Friday, April 25, 2008

Industrial boulevard to be renamed to present a spiffier image for the billion dollar Trinity River Sinkhole--er Development Project.

What's the problem with keeping this street named for the purpose it's served for about a century? We all remember the recent news of last July when the Airgas plant on Industrial did a daylight firework display. What could be more industrial than thousands of exploding canisters of gas? I can't think of a thing.

Maybe we could re-name Industrial Silicone Alley for the gentlemen's clubs scattered along its length? Or the liquor stores? Or the rundown seedy dives? Or the massage parlours?

Then there's one of my favorite features of Industrial, the Lew Sterrett Correctional Facility and the adjacent Court building. You can always tell the hung over pups as they slink across the street in tow of a concerned/irate/broke parent. No discreet way to get to your car there, the gauntlet from the jail to the parking garages is always a walk of shame. Funny, the git-ups they got-up in the night before don't usually look so suave after a night in the slammer.

Bail bonds! When I think Bail Bonds, I definitely think of Industrial Blvd.

I say we all suggest and vote for FUEL CITY TACOS Esplanade. I had to go get me a couple fuel city tacos on Saturday. Them was real good, 'ceptin' LouLou the Baby Shoe was stinky for a few days thereafter, wot with the grilled onions, peppers and what not. Their tomatillo sauce is a marvel. I also got a cup of that Mexican cream corn from the little cart in front. I had my sunglasses on, so I may have been passing for La'in. Everyone standing in front of the taco stand and corn cart was Mexican, and I noticed a nervous little knot of whiteness standing inside the store behind the glass--two mighty white couples, and rather upscale for all that-- looking mooney-eyed at the corn. They finally mustered the courage and came out and ordered 4 cups of corn. I wondered if their food was still warm when they'd traversed a comfortable enough distance from which to enjoy their "slumming" nosh.

Anyway, the business owners who will have to change their addresses and business cards and everything will have the greatest say in the re-naming, but I'm betting nothing on earth will prevent the street from being re-named, no matter how silly the whole concept is. I'm betting the powers-that-be in Dallas will shoot for a gentrified, high-falutin' sobriquet in hopes of a self-fulfilling prophecy type outcome. After all, about a billion dollars in the form of 3 Calatrava bridges over the Trinity River will each find their terminus on Industrial/Whatever Boulevard. We need lofty names for the street, even if it comes with a handy sensual massage replete with happy ending.

Way to go, Dallas: keep it plastic!


Rabbit said...

I keep thinking it'll be something like "The Don Hill Indictment Expressway" or "The James Fantroy Golden Road" or the "Al Lipscomb Boulevard of Dreams".

Well, maybe with not quite so much flourish. Maybe the "John Wylie Price Community Development Block Grant Row".

Hell, the only reason I go down in that part of town is if I am going to Ray's Sporting Goods, aka Mecca, or if the Incubus has ben picked up and has to be bonded out. Again.


btw, did you get the discount coupon to the gun show I sent you?

Thud said...

Same thing is happening here in Liverpool with a 2 billion dollar redevelopment...hundreds of years of social history are being swept away in the name of lots of ribbon cutting ceremonies for our local halfwit politicians.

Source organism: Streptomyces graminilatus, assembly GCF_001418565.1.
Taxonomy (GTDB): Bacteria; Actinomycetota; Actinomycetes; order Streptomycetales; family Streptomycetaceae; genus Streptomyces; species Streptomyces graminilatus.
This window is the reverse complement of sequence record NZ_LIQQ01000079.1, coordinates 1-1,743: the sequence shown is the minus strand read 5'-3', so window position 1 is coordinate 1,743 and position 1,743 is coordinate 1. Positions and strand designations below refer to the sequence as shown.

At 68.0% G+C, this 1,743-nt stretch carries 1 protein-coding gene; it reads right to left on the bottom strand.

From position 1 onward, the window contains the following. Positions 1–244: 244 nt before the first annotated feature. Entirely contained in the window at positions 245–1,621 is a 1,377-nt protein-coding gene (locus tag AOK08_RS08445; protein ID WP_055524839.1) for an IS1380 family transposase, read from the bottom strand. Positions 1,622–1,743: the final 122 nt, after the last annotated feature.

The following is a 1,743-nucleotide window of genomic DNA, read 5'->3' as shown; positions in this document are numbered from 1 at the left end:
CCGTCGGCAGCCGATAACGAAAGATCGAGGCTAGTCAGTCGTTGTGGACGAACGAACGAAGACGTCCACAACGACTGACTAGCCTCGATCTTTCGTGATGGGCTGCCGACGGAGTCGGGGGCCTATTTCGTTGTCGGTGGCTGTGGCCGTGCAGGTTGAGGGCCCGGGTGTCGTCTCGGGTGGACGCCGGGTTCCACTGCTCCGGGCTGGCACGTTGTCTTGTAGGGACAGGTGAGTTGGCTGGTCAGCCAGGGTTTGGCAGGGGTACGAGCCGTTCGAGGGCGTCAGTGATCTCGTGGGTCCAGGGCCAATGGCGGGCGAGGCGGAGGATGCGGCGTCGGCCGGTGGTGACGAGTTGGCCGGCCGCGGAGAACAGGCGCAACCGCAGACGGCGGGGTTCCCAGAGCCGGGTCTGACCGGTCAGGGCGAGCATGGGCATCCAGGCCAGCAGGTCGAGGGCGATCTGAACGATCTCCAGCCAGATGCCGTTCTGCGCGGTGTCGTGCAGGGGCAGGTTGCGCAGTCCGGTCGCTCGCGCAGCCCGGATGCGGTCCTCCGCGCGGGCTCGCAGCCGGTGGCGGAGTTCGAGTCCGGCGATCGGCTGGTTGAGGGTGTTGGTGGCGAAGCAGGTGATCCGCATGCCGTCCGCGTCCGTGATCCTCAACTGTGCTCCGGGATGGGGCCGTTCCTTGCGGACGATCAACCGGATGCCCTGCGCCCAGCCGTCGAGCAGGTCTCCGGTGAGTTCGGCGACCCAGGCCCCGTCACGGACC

HollyB said...

Same thing happened here. Only in the name of Politically Correct Vote Mongering among the SouthEast Community. Civic Center Park, so named because that's where the Civic Center is located, DUH was re-named Quakertown park.
The reasoning behind this re-naming is that was the name of that "part of town" before the city bought it and built the CC and park and pool and Senior Center and City Hall. And then the County bought a parcel and built the old jail. And the Feds bought a parcel and built the new post office. And then the City built the Emily Fowler Library. And of Course the Women's Building had been there on the far corner since Gawd made Dirt, or the late 40's early 50's anyway.

So the question in MY mind is...was "Quakertown" the name the residents of these 2 City blocks gave their neighborhood ? Or was it the name the genteel white folks called it in lieu of the more vulgar racial epitaths in use for black enclaves in the first half of the 20th Century?
There are many neighborhoods in our city today that are racially diverse. But there are also many areas that are still heavily populated by one race, ethnicity or another. Some of these areas have nice, well maintained homes. Some...are obviously rentals that receive little care or maintenance.
Were the city to offer the owners a fair price for them; many would gladly sell. So, I don't believe the claims of activists who bemoan the loss of a piece of our "Cultural History." I've seen the pictures. Quakertown was not some quaint Shaker or Amish or Mennoite neighborhood. Hell, they weren't even Quakers! They were Babtists and AME Methodists!

Trust me when I say the collection of nicely maintained Gov't Bldgs and beautifully landscaped parkland is a VAST improvement over the previous use of this space.
Now if we could just go back to calling it Civic Center Park...I for one, will always call it that, but that's just me.

Buck said...

The multistep voting process sounds a little like the convoluted "Texas two-step" for selecting Democratic presidential delegates.

Dang. Ain't that the truth! What a colossal waste of time and money...

Rabbit said...

Y'know, no matter what happens when they build those Calatrava billion dollar bridges, they're still going to connect downtown Dallas to a ghetto.